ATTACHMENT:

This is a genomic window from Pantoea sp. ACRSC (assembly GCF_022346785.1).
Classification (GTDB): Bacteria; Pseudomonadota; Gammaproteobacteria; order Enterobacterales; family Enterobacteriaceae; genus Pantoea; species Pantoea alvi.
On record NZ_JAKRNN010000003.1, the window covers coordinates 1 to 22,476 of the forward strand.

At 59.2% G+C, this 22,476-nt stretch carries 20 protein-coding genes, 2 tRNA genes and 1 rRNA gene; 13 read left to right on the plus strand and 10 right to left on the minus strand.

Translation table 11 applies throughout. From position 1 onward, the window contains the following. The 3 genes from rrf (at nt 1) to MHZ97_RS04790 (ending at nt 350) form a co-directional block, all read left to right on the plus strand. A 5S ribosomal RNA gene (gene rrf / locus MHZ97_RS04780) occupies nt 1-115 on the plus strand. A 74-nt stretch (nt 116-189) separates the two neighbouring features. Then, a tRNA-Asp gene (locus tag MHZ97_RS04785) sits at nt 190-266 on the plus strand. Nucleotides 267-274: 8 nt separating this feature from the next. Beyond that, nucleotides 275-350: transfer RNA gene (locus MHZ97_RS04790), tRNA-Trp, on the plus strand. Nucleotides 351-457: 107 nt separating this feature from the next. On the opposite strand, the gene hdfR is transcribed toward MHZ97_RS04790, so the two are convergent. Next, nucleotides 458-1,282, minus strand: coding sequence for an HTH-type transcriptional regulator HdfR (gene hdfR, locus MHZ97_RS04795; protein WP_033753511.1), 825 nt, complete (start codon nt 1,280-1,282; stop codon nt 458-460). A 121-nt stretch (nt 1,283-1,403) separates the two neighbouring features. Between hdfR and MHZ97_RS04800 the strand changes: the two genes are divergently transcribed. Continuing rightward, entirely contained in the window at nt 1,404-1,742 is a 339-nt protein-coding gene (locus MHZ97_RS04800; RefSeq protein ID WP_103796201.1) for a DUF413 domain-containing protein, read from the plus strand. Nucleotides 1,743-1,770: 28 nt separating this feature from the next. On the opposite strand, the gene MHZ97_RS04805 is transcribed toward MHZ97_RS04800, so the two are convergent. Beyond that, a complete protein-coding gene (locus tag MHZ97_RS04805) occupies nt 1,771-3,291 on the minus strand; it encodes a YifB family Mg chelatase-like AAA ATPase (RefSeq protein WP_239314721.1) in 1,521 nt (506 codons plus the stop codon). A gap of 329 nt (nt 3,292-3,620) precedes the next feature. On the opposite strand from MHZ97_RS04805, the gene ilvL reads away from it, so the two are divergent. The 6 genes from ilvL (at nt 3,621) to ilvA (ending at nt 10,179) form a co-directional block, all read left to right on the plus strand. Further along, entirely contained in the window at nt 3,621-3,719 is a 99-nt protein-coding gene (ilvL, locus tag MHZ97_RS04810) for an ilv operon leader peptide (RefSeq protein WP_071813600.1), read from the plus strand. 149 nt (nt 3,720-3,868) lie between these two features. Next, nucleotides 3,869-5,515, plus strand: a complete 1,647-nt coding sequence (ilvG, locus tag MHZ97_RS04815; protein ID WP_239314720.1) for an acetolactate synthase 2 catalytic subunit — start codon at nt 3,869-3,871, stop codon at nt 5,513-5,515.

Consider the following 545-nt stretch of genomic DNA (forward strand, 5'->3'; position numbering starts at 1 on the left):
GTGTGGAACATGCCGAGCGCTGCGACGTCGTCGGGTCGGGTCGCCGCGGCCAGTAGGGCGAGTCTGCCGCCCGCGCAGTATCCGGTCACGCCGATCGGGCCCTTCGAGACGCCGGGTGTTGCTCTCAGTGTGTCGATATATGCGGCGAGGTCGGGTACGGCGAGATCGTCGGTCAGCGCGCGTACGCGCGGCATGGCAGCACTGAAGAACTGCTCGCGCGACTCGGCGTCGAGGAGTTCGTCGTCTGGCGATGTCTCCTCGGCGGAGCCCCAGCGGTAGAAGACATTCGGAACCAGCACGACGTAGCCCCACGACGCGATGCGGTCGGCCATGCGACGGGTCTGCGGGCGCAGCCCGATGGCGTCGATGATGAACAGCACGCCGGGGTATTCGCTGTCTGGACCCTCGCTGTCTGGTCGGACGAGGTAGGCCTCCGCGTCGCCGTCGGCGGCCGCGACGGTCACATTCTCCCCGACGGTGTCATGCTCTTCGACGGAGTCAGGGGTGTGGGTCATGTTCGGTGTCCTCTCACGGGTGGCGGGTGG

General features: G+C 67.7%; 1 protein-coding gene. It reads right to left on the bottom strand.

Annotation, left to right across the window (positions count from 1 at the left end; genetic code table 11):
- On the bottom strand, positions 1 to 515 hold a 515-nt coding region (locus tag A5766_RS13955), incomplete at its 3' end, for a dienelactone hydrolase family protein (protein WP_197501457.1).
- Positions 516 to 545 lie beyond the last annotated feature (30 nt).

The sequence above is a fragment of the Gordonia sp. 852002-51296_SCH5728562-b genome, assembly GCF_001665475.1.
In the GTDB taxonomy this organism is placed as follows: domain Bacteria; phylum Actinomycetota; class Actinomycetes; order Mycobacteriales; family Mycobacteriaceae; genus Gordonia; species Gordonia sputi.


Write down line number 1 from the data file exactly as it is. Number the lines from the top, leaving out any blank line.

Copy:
This is a genomic window from Pantoea sp. ACRSC (assembly GCF_022346785.1).